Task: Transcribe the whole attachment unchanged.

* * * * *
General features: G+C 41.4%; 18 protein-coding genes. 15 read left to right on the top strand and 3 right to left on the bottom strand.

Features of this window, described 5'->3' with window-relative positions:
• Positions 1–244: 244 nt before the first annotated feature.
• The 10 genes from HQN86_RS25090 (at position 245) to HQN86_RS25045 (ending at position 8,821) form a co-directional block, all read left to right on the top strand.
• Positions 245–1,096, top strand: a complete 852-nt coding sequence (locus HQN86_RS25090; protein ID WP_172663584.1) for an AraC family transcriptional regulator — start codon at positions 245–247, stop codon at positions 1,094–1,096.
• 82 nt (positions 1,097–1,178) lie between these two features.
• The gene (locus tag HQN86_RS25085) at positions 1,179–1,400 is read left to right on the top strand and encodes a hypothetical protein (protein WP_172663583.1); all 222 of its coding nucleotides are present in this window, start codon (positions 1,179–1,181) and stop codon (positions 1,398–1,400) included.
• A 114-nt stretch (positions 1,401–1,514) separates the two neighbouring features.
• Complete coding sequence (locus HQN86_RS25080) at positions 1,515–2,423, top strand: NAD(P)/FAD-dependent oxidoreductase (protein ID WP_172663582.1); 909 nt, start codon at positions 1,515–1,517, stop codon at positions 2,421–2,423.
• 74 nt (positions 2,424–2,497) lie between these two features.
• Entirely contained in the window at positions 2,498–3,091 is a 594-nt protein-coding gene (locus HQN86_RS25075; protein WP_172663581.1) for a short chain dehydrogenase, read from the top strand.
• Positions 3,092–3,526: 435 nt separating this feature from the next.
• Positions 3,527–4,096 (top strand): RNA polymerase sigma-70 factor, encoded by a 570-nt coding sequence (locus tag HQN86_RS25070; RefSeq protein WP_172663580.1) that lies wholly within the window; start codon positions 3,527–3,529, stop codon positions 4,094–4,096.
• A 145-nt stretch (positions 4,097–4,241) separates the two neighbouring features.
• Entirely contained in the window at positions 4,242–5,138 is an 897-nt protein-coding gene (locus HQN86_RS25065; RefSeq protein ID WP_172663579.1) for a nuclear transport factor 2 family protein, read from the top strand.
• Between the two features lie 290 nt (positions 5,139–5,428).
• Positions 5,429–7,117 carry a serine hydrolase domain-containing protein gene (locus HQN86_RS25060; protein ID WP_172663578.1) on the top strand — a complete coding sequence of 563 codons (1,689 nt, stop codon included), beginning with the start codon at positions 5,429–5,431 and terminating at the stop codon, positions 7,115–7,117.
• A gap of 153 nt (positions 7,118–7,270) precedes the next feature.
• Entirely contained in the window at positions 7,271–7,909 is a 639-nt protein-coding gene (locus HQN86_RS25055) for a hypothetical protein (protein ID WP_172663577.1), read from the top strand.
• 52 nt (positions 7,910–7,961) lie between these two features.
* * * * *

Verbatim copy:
General features: G+C 41.4%; 18 protein-coding genes. 15 read left to right on the top strand and 3 right to left on the bottom strand.

Features of this window, described 5'->3' with window-relative positions:
• Positions 1–244: 244 nt before the first annotated feature.
• The 10 genes from HQN86_RS25090 (at position 245) to HQN86_RS25045 (ending at position 8,821) form a co-directional block, all read left to right on the top strand.
• Positions 245–1,096, top strand: a complete 852-nt coding sequence (locus HQN86_RS25090; protein ID WP_172663584.1) for an AraC family transcriptional regulator — start codon at positions 245–247, stop codon at positions 1,094–1,096.
• 82 nt (positions 1,097–1,178) lie between these two features.
• The gene (locus tag HQN86_RS25085) at positions 1,179–1,400 is read left to right on the top strand and encodes a hypothetical protein (protein WP_172663583.1); all 222 of its coding nucleotides are present in this window, start codon (positions 1,179–1,181) and stop codon (positions 1,398–1,400) included.
• A 114-nt stretch (positions 1,401–1,514) separates the two neighbouring features.
• Complete coding sequence (locus HQN86_RS25080) at positions 1,515–2,423, top strand: NAD(P)/FAD-dependent oxidoreductase (protein ID WP_172663582.1); 909 nt, start codon at positions 1,515–1,517, stop codon at positions 2,421–2,423.
• 74 nt (positions 2,424–2,497) lie between these two features.
• Entirely contained in the window at positions 2,498–3,091 is a 594-nt protein-coding gene (locus HQN86_RS25075; protein WP_172663581.1) for a short chain dehydrogenase, read from the top strand.
• Positions 3,092–3,526: 435 nt separating this feature from the next.
• Positions 3,527–4,096 (top strand): RNA polymerase sigma-70 factor, encoded by a 570-nt coding sequence (locus tag HQN86_RS25070; RefSeq protein WP_172663580.1) that lies wholly within the window; start codon positions 3,527–3,529, stop codon positions 4,094–4,096.
• A 145-nt stretch (positions 4,097–4,241) separates the two neighbouring features.
• Entirely contained in the window at positions 4,242–5,138 is an 897-nt protein-coding gene (locus HQN86_RS25065; RefSeq protein ID WP_172663579.1) for a nuclear transport factor 2 family protein, read from the top strand.
• Between the two features lie 290 nt (positions 5,139–5,428).
• Positions 5,429–7,117 carry a serine hydrolase domain-containing protein gene (locus HQN86_RS25060; protein ID WP_172663578.1) on the top strand — a complete coding sequence of 563 codons (1,689 nt, stop codon included), beginning with the start codon at positions 5,429–5,431 and terminating at the stop codon, positions 7,115–7,117.
• A gap of 153 nt (positions 7,118–7,270) precedes the next feature.
• Entirely contained in the window at positions 7,271–7,909 is a 639-nt protein-coding gene (locus HQN86_RS25055) for a hypothetical protein (protein ID WP_172663577.1), read from the top strand.
• 52 nt (positions 7,910–7,961) lie between these two features.